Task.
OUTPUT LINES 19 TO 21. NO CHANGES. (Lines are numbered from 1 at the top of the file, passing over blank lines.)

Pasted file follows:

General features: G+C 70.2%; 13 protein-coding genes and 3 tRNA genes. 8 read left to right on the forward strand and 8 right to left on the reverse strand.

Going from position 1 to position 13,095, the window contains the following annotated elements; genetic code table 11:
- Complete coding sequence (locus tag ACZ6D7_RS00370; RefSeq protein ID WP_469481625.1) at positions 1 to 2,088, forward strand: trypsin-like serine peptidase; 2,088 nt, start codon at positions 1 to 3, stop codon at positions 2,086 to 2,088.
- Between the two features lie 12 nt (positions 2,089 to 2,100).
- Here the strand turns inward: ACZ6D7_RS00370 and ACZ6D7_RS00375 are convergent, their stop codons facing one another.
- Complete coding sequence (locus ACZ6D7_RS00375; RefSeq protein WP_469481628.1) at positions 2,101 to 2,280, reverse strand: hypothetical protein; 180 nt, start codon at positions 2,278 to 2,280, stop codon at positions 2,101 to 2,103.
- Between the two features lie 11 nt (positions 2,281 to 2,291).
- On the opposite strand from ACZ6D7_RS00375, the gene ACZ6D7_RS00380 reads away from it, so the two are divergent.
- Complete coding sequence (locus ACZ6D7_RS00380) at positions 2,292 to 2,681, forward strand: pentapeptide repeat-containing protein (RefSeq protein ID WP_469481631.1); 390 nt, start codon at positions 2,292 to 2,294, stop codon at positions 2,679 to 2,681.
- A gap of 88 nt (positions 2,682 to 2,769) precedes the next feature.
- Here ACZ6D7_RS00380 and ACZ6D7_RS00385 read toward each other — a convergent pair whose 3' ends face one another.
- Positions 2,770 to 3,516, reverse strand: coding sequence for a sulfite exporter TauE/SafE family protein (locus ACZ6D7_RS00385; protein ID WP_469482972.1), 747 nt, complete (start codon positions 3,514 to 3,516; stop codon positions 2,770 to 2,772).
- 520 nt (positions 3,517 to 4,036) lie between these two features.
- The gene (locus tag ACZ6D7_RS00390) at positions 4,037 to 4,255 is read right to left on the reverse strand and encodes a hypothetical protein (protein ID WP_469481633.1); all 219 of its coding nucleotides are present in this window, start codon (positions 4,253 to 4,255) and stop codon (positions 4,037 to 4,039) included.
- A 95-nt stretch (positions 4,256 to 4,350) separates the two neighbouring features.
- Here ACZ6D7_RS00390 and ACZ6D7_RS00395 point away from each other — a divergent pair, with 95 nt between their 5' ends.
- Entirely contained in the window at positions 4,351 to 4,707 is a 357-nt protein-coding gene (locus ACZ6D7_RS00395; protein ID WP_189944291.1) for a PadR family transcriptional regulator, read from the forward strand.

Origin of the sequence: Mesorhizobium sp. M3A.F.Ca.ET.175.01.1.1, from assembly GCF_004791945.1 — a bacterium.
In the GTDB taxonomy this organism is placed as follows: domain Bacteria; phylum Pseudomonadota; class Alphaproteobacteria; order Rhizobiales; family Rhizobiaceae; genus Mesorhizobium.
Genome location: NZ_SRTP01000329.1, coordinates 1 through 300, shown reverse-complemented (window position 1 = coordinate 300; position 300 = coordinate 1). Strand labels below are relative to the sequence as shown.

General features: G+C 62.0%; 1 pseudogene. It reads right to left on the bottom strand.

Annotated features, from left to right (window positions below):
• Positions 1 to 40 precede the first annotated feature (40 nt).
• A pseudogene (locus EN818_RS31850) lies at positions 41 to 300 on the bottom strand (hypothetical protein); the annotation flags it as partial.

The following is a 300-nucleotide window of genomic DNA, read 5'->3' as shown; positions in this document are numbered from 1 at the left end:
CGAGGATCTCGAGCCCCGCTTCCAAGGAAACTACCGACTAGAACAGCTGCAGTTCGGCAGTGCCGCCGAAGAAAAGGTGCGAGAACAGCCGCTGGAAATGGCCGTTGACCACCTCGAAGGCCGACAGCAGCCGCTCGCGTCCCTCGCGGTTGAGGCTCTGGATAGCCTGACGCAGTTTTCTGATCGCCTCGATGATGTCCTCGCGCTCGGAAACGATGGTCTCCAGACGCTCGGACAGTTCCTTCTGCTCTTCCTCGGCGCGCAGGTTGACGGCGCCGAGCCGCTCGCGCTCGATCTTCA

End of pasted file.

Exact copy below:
In the GTDB taxonomy this organism is placed as follows: domain Bacteria; phylum Pseudomonadota; class Alphaproteobacteria; order Rhizobiales; family Rhizobiaceae; genus Mesorhizobium.
Genome location: NZ_SRTP01000329.1, coordinates 1 through 300, shown reverse-complemented (window position 1 = coordinate 300; position 300 = coordinate 1). Strand labels below are relative to the sequence as shown.

General features: G+C 62.0%; 1 pseudogene. It reads right to left on the bottom strand.